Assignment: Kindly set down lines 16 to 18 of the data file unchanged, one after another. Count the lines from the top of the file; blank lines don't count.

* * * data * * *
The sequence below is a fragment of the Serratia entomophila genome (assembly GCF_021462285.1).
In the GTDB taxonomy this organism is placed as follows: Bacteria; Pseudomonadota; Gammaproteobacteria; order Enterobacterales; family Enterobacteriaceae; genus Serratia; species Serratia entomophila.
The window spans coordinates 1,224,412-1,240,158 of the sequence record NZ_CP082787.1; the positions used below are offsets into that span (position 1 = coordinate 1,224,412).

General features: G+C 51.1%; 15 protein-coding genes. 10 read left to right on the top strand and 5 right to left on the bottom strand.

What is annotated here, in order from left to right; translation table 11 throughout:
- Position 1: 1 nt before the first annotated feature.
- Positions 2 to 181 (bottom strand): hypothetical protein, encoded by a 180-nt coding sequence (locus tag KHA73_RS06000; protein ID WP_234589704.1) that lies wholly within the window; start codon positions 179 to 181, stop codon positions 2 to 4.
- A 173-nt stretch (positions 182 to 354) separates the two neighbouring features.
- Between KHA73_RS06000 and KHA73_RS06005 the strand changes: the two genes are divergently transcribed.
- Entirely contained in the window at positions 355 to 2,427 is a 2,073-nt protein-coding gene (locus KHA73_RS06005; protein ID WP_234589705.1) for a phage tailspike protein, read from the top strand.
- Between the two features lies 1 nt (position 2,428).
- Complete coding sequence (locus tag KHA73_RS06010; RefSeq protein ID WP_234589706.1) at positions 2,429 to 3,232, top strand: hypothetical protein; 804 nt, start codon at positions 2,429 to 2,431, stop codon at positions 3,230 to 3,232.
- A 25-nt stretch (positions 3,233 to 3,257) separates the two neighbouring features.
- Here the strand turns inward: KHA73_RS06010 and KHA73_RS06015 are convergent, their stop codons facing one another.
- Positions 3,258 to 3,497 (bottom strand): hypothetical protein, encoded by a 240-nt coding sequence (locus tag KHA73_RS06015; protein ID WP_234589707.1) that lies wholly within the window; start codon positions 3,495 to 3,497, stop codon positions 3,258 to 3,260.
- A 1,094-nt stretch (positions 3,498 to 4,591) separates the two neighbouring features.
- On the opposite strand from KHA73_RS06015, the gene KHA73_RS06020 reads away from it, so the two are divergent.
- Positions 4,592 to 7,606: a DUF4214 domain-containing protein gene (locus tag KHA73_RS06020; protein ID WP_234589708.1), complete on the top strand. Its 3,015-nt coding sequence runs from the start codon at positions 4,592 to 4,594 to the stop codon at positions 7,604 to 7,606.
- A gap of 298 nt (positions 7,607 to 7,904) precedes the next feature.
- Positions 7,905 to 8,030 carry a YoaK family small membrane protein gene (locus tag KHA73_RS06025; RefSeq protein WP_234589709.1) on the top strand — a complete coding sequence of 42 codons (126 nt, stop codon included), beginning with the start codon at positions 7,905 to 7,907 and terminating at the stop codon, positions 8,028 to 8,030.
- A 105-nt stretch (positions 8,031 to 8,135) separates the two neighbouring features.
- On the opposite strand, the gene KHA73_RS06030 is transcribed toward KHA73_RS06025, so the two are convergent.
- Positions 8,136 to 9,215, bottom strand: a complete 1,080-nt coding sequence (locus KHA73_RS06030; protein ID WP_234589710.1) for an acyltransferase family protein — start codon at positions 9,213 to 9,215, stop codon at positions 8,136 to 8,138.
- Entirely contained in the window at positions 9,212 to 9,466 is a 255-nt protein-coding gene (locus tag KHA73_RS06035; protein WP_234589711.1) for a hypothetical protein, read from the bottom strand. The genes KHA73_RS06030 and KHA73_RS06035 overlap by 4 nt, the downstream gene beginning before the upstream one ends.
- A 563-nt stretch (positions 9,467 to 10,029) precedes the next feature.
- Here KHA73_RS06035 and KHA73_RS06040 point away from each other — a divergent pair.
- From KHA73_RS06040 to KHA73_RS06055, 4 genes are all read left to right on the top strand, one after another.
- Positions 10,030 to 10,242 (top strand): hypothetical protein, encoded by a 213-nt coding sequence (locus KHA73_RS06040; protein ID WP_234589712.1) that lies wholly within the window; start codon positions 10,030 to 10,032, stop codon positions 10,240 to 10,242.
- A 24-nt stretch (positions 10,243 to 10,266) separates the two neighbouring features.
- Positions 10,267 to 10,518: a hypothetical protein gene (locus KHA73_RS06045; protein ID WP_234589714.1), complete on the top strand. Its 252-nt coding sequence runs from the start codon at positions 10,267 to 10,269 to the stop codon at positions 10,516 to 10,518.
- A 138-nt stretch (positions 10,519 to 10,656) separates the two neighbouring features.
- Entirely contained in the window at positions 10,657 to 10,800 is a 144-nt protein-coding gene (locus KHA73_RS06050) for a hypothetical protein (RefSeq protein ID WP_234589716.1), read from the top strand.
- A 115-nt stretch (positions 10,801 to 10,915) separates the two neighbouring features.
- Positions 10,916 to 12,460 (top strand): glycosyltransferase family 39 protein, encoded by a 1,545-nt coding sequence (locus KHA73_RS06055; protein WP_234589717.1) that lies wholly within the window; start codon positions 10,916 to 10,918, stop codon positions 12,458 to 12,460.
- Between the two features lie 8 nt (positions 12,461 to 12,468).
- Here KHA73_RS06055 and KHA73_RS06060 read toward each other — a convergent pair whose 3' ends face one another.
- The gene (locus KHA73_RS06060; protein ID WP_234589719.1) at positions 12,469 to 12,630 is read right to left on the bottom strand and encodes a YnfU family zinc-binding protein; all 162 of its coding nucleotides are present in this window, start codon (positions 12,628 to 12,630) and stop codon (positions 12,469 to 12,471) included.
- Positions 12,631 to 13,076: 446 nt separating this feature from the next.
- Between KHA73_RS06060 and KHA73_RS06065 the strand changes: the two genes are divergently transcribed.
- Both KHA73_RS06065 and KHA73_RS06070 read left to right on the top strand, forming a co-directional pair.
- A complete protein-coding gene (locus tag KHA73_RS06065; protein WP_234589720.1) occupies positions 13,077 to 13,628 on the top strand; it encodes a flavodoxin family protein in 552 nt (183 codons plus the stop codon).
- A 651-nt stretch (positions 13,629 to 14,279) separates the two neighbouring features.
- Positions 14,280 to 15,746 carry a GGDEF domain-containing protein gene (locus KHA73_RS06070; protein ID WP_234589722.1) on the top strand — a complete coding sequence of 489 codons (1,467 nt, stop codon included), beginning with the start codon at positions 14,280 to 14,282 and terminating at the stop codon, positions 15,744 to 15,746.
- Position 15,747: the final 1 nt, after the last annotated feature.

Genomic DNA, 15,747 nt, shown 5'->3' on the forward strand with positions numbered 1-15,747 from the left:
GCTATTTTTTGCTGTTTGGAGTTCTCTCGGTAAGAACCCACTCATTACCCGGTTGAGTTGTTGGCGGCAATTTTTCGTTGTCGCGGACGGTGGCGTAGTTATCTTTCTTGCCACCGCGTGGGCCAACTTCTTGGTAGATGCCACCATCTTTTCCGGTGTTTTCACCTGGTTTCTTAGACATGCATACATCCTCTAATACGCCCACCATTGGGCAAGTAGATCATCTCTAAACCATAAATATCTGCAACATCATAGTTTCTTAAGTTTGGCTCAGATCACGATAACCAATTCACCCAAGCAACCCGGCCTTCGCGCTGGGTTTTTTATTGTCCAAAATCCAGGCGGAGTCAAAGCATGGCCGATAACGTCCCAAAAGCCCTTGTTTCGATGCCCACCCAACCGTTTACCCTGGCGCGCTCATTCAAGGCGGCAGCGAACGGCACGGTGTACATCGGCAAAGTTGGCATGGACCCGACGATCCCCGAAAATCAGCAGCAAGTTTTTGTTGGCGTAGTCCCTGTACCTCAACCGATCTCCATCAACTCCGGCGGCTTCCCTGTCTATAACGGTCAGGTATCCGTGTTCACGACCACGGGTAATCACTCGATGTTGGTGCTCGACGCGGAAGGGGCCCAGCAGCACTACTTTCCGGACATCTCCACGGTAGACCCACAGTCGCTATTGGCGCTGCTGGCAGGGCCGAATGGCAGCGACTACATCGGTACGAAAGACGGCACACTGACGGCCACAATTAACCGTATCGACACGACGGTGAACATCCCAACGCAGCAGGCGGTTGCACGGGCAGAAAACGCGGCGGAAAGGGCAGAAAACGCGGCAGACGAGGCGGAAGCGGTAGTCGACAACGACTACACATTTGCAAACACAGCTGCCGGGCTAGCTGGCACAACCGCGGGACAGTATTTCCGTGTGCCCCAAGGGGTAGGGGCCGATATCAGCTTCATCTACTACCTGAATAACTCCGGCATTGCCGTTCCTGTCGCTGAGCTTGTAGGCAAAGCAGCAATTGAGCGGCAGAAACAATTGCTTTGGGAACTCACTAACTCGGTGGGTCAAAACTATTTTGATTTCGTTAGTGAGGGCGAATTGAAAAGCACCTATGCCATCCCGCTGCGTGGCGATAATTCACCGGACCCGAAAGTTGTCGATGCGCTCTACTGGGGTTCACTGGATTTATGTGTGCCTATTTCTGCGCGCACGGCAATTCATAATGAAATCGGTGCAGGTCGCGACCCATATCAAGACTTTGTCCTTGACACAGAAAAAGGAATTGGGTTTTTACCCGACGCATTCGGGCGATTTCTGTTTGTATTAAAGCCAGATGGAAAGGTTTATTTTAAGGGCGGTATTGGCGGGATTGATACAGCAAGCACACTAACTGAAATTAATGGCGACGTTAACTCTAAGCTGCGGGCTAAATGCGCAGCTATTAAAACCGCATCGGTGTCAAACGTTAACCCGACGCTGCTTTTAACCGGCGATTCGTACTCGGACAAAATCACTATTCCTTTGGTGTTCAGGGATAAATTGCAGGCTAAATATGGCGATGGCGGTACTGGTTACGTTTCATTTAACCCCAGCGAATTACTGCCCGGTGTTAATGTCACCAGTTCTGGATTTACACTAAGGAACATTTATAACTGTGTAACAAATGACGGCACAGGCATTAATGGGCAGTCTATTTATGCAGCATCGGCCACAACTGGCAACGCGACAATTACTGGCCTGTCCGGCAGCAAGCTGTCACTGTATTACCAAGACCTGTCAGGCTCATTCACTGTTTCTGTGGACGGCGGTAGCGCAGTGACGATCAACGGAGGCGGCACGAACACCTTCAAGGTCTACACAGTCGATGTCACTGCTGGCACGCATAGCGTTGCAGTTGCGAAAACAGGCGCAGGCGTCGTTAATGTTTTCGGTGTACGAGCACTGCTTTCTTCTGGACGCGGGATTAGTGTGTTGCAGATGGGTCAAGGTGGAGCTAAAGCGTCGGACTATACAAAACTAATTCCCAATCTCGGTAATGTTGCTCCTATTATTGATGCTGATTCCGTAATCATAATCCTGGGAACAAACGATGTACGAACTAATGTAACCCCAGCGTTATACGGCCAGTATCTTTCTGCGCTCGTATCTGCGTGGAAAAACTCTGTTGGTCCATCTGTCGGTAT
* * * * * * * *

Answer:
- A 1,094-nt stretch (positions 3,498 to 4,591) separates the two neighbouring features.
- On the opposite strand from KHA73_RS06015, the gene KHA73_RS06020 reads away from it, so the two are divergent.
- Positions 4,592 to 7,606: a DUF4214 domain-containing protein gene (locus tag KHA73_RS06020; protein ID WP_234589708.1), complete on the top strand. Its 3,015-nt coding sequence runs from the start codon at positions 4,592 to 4,594 to the stop codon at positions 7,604 to 7,606.